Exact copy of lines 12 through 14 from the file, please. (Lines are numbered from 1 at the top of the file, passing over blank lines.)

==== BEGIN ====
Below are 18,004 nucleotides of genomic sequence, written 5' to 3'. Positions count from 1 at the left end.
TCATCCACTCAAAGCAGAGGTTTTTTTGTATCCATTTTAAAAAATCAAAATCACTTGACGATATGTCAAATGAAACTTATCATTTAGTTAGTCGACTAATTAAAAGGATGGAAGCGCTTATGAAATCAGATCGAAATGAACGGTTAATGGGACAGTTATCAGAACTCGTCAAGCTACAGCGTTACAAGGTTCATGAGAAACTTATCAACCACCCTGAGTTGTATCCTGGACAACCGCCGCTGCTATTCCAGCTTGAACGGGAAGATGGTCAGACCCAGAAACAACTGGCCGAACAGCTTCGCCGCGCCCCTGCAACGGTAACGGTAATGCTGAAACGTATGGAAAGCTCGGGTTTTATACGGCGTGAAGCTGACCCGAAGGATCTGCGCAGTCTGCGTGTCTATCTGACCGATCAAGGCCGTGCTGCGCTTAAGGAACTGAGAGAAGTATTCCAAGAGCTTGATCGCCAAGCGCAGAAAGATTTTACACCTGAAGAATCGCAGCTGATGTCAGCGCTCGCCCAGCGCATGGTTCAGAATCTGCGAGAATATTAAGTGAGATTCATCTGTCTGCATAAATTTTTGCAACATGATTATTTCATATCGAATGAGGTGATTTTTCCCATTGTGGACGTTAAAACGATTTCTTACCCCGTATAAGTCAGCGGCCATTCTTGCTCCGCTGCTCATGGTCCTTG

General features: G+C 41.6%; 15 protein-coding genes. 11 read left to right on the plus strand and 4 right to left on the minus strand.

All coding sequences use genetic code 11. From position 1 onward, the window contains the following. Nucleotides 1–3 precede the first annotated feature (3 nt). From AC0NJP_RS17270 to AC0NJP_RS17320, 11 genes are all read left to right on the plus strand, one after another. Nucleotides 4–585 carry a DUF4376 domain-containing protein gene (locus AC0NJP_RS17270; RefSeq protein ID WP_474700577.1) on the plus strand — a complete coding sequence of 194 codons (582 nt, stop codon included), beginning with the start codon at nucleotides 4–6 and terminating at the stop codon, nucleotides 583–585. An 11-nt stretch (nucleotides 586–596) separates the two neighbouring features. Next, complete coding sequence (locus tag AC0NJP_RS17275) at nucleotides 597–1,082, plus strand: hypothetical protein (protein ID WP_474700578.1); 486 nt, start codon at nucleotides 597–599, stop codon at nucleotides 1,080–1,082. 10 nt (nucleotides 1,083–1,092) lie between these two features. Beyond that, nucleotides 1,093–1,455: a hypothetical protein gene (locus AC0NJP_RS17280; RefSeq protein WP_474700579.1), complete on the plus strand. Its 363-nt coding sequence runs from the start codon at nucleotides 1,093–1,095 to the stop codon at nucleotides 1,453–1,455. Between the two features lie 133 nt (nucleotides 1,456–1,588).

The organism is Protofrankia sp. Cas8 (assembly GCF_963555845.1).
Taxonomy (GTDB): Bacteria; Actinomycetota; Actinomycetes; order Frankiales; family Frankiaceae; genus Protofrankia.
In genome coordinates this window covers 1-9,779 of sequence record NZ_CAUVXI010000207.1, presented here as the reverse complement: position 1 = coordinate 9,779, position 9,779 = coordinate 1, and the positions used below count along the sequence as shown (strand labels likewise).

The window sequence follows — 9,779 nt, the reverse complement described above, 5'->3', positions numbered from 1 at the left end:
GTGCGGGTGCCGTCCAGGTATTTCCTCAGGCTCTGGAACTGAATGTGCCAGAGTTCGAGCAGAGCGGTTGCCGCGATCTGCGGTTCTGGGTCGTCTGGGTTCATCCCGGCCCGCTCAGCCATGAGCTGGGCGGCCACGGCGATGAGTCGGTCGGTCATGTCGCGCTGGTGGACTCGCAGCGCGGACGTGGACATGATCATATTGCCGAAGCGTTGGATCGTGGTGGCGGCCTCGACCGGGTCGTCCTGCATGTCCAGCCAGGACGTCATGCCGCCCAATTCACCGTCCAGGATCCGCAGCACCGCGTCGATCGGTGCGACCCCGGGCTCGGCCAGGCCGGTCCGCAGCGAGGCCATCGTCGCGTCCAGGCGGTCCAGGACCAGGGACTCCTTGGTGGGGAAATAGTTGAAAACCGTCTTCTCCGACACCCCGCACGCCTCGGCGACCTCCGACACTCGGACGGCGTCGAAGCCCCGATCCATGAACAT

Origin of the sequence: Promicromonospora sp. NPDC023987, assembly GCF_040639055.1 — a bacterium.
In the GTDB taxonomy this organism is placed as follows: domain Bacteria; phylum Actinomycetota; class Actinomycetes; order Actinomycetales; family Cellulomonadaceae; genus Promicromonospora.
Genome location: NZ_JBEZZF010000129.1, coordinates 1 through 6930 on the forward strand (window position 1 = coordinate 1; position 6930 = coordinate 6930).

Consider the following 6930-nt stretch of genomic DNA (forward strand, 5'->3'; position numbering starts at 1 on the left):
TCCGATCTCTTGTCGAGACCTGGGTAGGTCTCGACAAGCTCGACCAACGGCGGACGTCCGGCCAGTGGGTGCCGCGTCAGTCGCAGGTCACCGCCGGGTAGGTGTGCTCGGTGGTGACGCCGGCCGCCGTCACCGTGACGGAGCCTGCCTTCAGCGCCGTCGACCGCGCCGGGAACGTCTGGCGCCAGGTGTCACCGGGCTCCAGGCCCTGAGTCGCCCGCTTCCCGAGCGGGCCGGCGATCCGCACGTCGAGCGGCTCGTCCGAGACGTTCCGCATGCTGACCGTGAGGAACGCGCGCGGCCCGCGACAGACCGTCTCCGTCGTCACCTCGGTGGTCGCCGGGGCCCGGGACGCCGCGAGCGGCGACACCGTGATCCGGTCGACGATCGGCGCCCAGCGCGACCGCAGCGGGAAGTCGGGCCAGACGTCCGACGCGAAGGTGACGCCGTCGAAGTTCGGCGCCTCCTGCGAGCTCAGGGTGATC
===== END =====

Genome location: NZ_JBEZZF010000129.1, coordinates 1 through 6930 on the forward strand (window position 1 = coordinate 1; position 6930 = coordinate 6930).

Consider the following 6930-nt stretch of genomic DNA (forward strand, 5'->3'; position numbering starts at 1 on the left):
TCCGATCTCTTGTCGAGACCTGGGTAGGTCTCGACAAGCTCGACCAACGGCGGACGTCCGGCCAGTGGGTGCCGCGTCAGTCGCAGGTCACCGCCGGGTAGGTGTGCTCGGTGGTGACGCCGGCCGCCGTCACCGTGACGGAGCCTGCCTTCAGCGCCGTCGACCGCGCCGGGAACGTCTGGCGCCAGGTGTCACCGGGCTCCAGGCCCTGAGTCGCCCGCTTCCCGAGCGGGCCGGCGATCCGCACGTCGAGCGGCTCGTCCGAGACGTTCCGCATGCTGACCGTGAGGAACGCGCGCGGCCCGCGACAGACCGTCTCCGTCGTCACCTCGGTGGTCGCCGGGGCCCGGGACGCCGCGAGCGGCGACACCGTGATCCGGTCGACGATCGGCGCCCAGCGCGACCGCAGCGGGAAGTCGGGCCAGACGTCCGACGCGAAGGTGACGCCGTCGAAGTTCGGCGCCTCCTGCGAGCTCAGGGTGATC